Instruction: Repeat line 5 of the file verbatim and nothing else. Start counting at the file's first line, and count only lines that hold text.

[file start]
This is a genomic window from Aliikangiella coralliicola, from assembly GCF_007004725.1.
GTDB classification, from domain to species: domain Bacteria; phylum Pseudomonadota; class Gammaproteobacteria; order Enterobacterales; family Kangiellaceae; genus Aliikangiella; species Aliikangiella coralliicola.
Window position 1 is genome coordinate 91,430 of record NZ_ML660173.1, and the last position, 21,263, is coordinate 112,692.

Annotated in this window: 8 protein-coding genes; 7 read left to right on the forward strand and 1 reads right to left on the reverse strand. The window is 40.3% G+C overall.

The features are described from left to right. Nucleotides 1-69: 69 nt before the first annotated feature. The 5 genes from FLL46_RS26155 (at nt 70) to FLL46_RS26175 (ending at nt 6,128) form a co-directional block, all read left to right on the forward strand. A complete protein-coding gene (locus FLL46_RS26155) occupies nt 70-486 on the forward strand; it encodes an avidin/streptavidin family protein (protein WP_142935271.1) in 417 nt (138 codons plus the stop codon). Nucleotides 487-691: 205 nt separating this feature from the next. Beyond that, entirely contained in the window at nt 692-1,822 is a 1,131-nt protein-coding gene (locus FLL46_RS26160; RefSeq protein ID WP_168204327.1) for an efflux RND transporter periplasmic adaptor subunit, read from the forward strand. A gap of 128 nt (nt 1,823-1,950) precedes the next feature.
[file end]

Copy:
The features are described from left to right. Nucleotides 1-69: 69 nt before the first annotated feature. The 5 genes from FLL46_RS26155 (at nt 70) to FLL46_RS26175 (ending at nt 6,128) form a co-directional block, all read left to right on the forward strand. A complete protein-coding gene (locus FLL46_RS26155) occupies nt 70-486 on the forward strand; it encodes an avidin/streptavidin family protein (protein WP_142935271.1) in 417 nt (138 codons plus the stop codon). Nucleotides 487-691: 205 nt separating this feature from the next. Beyond that, entirely contained in the window at nt 692-1,822 is a 1,131-nt protein-coding gene (locus FLL46_RS26160; RefSeq protein ID WP_168204327.1) for an efflux RND transporter periplasmic adaptor subunit, read from the forward strand. A gap of 128 nt (nt 1,823-1,950) precedes the next feature.